Canadian hog farmers should see stable prices this year as supply drops faster than demand, a market analyst told the Canadian Wheat Board’s GrainWorld conference on Feb. 24.
Prices will reach $140 per hog this quarter and rise as high as $174 per hog by the third quarter, said Steve Dziver of Winnipegbased research firm Phoenix AgriTec.
“It’s a stability year, not a collapse year,” he told farmers and analysts at the conference.
Production in Canada is decreasing because of unfavourable conditions like high feed prices and a strong Canadian dollar last year, he said. The latest blow comes from U. S. country-of-origin labelling, Dziver said, which will threaten the 50,000 Canadian-owned feeder hogs that farmers finish in the U. S. every year by making that market less accessible.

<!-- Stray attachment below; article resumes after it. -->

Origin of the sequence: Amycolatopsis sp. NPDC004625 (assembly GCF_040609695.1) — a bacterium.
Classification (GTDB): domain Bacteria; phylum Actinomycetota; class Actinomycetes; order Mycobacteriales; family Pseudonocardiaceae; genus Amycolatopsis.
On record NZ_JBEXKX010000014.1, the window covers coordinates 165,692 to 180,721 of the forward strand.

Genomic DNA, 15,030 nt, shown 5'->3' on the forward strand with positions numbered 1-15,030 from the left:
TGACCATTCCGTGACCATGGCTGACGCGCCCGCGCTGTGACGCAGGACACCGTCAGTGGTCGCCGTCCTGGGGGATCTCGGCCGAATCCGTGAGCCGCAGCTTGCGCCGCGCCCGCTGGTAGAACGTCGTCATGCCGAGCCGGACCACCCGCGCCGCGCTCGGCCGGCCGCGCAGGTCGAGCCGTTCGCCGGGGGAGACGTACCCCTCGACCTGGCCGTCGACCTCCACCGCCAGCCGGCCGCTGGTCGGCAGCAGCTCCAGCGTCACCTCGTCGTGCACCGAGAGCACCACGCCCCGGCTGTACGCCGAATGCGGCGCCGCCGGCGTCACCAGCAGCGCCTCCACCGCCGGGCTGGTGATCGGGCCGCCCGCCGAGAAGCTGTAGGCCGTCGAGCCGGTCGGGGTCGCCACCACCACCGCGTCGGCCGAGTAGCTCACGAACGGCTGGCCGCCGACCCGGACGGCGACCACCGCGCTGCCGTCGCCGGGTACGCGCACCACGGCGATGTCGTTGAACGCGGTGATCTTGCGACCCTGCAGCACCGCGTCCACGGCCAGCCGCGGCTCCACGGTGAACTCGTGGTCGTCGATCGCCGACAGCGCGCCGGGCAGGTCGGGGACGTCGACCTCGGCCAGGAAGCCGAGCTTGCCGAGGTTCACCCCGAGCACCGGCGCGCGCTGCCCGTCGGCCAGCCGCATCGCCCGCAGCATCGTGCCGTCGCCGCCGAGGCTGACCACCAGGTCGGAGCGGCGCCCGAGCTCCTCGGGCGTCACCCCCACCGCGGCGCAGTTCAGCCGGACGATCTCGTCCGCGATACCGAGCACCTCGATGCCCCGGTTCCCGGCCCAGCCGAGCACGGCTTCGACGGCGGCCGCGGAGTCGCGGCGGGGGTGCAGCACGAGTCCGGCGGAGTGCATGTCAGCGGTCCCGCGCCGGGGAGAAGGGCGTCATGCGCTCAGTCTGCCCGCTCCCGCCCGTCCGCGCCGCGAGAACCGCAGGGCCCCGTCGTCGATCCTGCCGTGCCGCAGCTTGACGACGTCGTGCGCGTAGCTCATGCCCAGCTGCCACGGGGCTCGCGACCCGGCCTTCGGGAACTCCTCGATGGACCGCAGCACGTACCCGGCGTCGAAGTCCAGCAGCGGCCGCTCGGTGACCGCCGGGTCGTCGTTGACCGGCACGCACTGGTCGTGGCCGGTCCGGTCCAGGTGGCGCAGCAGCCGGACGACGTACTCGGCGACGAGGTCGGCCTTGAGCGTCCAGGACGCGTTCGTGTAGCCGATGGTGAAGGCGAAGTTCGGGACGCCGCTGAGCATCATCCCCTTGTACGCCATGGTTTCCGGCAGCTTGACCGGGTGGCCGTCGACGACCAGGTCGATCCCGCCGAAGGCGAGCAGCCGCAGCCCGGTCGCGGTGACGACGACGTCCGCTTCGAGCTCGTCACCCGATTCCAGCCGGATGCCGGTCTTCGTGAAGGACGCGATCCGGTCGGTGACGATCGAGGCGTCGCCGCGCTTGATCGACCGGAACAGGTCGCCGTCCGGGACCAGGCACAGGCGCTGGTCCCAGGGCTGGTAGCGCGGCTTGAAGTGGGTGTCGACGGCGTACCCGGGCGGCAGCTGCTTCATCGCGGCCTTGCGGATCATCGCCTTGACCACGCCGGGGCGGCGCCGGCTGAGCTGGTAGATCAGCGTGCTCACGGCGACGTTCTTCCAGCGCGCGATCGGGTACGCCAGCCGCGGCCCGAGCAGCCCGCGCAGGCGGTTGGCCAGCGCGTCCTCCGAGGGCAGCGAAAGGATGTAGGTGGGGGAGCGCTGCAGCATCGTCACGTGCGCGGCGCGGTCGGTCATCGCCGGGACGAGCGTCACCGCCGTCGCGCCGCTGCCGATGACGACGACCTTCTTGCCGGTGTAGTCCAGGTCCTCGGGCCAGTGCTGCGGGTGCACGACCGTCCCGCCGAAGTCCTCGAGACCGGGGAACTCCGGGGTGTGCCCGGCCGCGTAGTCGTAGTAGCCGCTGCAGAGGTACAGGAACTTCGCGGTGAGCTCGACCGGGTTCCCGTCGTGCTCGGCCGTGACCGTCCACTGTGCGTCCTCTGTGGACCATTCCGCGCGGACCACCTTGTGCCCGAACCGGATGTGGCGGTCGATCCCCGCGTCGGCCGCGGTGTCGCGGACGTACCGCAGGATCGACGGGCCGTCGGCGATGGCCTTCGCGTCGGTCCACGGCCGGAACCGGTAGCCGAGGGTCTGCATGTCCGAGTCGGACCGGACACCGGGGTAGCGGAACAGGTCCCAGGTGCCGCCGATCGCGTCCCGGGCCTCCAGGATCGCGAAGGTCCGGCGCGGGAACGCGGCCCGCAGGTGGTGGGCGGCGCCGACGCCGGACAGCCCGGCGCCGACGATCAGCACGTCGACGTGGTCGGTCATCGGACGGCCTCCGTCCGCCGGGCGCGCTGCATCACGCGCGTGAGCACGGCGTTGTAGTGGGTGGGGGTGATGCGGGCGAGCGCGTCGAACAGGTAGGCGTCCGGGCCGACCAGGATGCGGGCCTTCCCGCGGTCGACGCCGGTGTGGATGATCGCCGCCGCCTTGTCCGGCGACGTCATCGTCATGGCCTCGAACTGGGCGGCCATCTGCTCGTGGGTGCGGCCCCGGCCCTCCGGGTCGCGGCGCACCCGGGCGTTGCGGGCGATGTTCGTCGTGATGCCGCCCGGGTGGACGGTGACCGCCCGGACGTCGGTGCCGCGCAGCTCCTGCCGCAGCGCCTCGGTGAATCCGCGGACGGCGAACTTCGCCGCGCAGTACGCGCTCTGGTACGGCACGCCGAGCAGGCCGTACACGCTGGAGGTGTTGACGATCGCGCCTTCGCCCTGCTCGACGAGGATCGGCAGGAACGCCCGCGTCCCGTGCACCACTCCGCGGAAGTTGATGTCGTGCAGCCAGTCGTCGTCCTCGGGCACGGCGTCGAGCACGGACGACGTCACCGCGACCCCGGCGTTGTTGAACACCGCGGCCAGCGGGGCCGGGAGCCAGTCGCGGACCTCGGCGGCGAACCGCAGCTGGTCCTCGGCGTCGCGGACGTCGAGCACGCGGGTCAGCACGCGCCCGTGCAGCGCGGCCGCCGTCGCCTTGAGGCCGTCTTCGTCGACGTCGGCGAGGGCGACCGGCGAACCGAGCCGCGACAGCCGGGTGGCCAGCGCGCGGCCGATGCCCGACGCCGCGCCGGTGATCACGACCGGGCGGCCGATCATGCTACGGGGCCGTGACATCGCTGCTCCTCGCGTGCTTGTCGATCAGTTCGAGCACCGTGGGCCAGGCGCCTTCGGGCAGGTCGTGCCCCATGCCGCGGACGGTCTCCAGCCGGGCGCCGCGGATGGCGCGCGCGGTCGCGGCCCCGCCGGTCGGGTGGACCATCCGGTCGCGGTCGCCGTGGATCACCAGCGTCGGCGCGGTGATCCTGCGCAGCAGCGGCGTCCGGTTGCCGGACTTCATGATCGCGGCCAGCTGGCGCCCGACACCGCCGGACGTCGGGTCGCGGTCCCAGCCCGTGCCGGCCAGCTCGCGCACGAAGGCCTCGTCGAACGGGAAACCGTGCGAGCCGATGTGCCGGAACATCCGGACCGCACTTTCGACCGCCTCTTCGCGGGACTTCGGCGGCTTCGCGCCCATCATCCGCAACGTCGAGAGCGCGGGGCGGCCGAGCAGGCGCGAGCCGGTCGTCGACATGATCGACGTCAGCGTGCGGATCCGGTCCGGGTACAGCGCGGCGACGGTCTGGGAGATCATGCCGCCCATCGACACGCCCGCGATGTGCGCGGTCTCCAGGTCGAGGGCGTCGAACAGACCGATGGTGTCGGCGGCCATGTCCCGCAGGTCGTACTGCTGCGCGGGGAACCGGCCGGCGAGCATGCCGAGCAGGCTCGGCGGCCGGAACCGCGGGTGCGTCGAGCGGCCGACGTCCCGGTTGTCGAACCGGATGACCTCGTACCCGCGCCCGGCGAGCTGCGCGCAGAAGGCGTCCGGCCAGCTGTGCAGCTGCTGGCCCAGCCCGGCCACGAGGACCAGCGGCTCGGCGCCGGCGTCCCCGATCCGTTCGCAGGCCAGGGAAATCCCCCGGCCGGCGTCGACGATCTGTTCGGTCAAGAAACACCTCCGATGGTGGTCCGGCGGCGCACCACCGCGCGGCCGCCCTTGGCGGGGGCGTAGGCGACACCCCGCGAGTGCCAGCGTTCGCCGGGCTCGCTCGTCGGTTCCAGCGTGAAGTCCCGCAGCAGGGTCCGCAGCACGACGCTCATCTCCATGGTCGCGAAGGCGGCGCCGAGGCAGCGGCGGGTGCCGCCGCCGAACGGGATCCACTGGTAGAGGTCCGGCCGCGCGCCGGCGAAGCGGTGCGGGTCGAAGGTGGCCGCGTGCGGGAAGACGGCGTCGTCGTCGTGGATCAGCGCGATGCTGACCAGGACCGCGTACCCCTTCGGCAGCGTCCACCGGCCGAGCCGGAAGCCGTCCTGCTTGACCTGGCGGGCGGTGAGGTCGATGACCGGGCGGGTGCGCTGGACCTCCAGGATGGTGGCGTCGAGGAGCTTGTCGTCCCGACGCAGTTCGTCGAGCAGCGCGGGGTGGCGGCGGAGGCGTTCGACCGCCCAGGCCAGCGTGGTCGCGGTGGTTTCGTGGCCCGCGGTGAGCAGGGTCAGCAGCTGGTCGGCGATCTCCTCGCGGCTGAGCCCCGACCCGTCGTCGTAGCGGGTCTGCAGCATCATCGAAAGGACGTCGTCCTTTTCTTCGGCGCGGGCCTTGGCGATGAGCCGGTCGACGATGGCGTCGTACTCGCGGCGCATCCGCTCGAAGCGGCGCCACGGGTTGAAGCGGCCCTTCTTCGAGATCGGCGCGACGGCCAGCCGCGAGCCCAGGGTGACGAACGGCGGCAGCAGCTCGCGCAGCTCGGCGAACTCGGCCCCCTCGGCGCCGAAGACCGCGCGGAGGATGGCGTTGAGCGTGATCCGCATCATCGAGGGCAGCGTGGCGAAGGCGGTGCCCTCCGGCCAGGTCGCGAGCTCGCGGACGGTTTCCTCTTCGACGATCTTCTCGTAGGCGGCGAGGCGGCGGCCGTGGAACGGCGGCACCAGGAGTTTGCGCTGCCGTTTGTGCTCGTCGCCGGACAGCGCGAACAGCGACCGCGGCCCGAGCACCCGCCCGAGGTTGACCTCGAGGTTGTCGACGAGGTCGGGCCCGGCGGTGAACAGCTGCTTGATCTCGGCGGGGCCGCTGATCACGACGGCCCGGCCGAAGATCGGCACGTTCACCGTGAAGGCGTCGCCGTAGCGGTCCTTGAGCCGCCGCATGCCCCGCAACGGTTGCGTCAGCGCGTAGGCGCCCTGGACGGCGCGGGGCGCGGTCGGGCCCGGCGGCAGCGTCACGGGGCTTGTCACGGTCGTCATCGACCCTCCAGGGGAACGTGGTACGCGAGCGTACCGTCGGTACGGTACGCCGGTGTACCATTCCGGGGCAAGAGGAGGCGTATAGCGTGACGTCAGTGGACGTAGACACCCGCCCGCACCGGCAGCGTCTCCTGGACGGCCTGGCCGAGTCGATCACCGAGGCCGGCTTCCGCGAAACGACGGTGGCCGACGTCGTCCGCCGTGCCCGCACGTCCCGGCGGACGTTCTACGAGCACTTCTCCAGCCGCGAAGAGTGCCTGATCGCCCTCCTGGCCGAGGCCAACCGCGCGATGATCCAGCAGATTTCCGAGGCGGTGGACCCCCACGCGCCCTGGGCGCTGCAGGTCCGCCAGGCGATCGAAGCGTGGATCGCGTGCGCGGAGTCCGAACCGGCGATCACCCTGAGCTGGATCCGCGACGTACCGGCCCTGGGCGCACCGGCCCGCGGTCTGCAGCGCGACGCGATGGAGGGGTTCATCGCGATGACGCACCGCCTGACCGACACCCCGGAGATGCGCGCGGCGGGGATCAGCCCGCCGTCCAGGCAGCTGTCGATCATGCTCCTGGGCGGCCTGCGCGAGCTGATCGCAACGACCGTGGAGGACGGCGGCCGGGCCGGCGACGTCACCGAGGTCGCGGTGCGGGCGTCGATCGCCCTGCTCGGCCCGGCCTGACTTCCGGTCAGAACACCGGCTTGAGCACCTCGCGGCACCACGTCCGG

U. S. Agriculture Secretary Tom Vilsack said Feb. 20 he may rewrite the U. S. rule that requires country-of-origin labels on meat sold in grocery stores if the food industry does not voluntarily make labels more explicit. The labelling law takes effect on March 16.
The economic crisis is expected to have a mixed impact on pork demand. In the industrialized world, pork consumption rises as income falls, Dziver said. In developing countries, however, pork is considered a superior good and consumption increases with income.